Thousands Threatened By Wildfires As Blazes, Intense Drought Sweeps Through New Mexico

REUTERS/Adria Malcolm

Kay Smythe News and Commentary Writer
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More than 15,000 dwellings could be destroyed in the next three days should the Calf Canyon and Hermits Peak fires continue to engulf New Mexico.

The Calf Canyon and Hermits Peak fires combined in New Mexico in late April, burning more than 54,000 acres of land. Five fires are now burning in six counties throughout the state, threatening properties near the city of Las Vegas, New Mexico, as well as San Miguel and Mora Counties, according to CNN.

The largest of the five fires are still the combined Calf Canyon and Hermits Peak fires, which have burned almost 150,000 acres while being 20% contained, CNN continued. Roughly 172 homes have reportedly been destroyed in Mora and San Miguel Counties, with a further 6,000 properties evacuated.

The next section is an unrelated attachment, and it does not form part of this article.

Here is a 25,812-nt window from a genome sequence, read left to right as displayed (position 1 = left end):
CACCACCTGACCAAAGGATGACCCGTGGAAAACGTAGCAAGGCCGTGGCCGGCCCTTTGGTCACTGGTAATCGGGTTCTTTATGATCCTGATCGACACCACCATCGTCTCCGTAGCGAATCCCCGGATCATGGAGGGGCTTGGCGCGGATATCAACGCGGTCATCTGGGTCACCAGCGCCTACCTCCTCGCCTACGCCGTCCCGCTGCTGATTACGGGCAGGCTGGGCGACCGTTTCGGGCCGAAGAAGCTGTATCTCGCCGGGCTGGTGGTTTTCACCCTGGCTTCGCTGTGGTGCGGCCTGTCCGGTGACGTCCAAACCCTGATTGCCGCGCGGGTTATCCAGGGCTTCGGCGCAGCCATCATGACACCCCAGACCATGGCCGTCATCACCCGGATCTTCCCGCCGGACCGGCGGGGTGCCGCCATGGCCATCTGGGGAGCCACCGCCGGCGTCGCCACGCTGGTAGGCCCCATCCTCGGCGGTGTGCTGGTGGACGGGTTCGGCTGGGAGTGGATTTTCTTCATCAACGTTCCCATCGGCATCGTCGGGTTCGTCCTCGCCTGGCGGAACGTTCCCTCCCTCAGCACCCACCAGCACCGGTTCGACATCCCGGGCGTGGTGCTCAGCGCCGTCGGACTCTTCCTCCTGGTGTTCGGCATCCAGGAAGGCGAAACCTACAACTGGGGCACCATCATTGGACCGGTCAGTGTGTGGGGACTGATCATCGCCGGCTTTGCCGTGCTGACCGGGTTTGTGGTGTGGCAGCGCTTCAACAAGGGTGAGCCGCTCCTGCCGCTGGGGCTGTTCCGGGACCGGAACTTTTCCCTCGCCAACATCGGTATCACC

Roughly 3,500 people were evacuated from the area around Las Vegas by Monday evening after fires damaged or destroyed 270 structures, including 166 homes, CNN reported. The fires are considered “a long-term event.”

“We don’t anticipate having ‘control’ of this fire any time soon,” San Miguel and Mora Counties said in a statement.

Winds were calmer Monday, but are expected to reach up to 45 mph and shift from the south-southeast to a south-southwesterly direction in the coming days, according to the Fire Service. (RELATED: Noam Chomsky Is Scared ‘We’re’ Entering The ‘Most Dangerous Point In Human History’ And The ‘Lucky Ones Will Die More Quickly’)

The entire state of New Mexico is under “abnormal” to “exceptional” drought conditions, according to the National Drought Mitigation Center. Wildfires have become an annual threat as a result of the drought conditions throughout western U.S., NPR noted.